• Annual Exclusion Gifts: Individuals can give up to $18,000 annually to another individual without needing to file a gift tax return or eat into their lifetime exemption. As an example, a married couple (two individuals) with three married children (6 individuals) and four grandchildren could gift up to $360,000 this year. And, if annual exclusion gifts are made to 529 Plans, up to 5 years’ worth can be funded all at once.
  • Direct payments made on another’s behalf to educational institutions for tuition or directly made to medical institutions for medical needs also do not eat into the gift exemption nor do they count as annual exclusion gifts.

In addition, we have outlined a few strategies to consider now as ways to utilize the current exemption level and transfer wealth efficiently before sunset occurs.

For those ready to make gifts to the next generation:

  • Assets can be given outright to beneficiaries. A gift tax return should be filed when the amount exceeds the annual exclusion, but no tax is due until the lifetime exemption amount is surpassed.
  • Irrevocable Trusts allow for the permanent gifting of assets but act as an entity with some protection and guardrails in place for beneficiaries.

For those hesitant to lose control of the gifted asset:

  • Spousal Lifetime Access Trusts allow one spouse to gift assets to a trust giving a lifetime interest to the other spouse and the remainder of interest to the next generation. These trusts are irrevocable.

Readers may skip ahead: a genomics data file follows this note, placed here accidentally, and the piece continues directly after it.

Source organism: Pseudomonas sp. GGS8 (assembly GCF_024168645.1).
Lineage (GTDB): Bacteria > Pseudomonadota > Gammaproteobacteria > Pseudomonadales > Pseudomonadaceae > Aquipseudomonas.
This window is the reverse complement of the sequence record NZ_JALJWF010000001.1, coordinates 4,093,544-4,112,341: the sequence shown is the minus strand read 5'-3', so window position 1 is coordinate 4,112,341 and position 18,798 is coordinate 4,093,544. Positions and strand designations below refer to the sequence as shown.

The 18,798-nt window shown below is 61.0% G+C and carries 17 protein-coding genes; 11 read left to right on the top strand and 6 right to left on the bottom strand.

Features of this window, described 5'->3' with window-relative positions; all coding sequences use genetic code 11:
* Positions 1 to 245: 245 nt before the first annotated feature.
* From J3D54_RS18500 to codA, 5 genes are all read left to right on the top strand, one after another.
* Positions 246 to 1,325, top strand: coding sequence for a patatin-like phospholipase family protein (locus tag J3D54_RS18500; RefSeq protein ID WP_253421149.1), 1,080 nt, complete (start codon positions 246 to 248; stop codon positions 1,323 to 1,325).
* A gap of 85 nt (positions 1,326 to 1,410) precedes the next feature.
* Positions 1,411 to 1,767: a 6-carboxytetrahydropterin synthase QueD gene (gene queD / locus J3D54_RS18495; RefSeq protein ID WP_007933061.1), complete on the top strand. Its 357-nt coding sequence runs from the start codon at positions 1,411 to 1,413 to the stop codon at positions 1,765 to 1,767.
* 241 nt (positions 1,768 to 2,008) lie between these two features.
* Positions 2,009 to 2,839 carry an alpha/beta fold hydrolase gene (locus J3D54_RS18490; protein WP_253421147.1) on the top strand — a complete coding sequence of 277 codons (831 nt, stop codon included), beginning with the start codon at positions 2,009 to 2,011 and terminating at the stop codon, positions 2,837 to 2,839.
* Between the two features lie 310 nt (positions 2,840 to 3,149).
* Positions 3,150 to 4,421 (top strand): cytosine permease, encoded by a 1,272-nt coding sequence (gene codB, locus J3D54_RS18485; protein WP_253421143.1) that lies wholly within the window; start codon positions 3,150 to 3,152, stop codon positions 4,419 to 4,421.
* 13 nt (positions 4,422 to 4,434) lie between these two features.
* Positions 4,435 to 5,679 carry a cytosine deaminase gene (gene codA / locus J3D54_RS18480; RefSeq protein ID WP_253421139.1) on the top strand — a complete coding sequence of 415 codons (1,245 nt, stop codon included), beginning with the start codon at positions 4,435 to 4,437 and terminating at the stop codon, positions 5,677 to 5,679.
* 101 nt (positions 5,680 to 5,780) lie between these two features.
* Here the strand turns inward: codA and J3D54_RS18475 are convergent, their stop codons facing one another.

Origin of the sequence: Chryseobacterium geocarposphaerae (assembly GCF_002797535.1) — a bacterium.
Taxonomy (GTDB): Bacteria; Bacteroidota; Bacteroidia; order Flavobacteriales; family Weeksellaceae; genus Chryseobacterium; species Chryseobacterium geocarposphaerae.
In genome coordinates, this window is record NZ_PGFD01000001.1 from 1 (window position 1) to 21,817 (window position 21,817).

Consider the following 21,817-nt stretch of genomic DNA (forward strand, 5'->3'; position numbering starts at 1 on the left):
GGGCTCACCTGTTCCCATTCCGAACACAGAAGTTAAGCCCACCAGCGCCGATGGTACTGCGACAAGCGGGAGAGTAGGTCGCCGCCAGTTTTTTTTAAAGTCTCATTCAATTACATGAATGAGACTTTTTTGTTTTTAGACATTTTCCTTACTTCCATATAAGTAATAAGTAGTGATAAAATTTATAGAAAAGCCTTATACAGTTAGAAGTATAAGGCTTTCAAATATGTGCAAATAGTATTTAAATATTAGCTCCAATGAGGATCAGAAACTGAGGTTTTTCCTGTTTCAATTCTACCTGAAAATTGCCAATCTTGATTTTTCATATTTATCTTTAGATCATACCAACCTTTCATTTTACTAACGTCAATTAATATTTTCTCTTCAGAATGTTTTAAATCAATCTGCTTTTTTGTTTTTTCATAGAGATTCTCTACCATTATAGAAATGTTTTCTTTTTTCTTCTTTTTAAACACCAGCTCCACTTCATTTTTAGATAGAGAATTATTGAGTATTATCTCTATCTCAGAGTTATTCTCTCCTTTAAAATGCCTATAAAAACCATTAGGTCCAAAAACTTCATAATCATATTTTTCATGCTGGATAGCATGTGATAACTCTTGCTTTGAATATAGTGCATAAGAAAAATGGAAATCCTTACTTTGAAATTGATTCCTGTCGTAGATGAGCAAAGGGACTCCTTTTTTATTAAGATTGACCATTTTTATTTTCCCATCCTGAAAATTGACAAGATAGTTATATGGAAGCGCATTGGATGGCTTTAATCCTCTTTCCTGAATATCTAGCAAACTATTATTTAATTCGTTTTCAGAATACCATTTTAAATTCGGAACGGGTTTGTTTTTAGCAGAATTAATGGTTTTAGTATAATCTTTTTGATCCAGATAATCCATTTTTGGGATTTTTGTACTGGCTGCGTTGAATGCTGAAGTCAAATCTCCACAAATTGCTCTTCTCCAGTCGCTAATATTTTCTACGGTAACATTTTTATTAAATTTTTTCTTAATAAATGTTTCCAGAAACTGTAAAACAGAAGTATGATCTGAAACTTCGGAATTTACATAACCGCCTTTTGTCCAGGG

For those with assets expected to appreciate rapidly:

  • Grantor Retained Annuity Trusts allow for an asset to be gifted to an irrevocable trust for a set period during which the Grantor receives an annuitized income stream. At the end of the period, any excess is transferred to beneficiaries.

For those who are charitably inclined:

  • Donor Advised Funds are charitable investment accounts established at a public charity. The client can make donations to the account, take an immediate deduction and make grant recommendations to qualified charities of their choice at an undefined pace over their lifetime. The fund can be managed by the next generation into the future as well.
  • Charitable Trusts are irrevocable arrangements that generate an income stream to the client or other beneficiaries for a determined period with the remainder of assets being donated to specific charities.

For those who prefer to focus on wealth replacement for estimated estate taxes rather than gifting assets now:

  • Irrevocable Life Insurance Trusts are set up to own and benefit from a life insurance policy on the life of the individual who set it up and are not includable in the individual’s taxable estate. The premium payments to the trust are considered gifts and at death, the insurance proceeds are resources to the trust’s beneficiaries.

These are some, though certainly not all, ideas that our financial planners use with clients to mitigate estate tax implications. With the TCJA sunset on the horizon, we encourage all clients to review their financial plan if they have not recently or reach out to their Ancora representative to schedule time with our Estate & Wealth Planning team.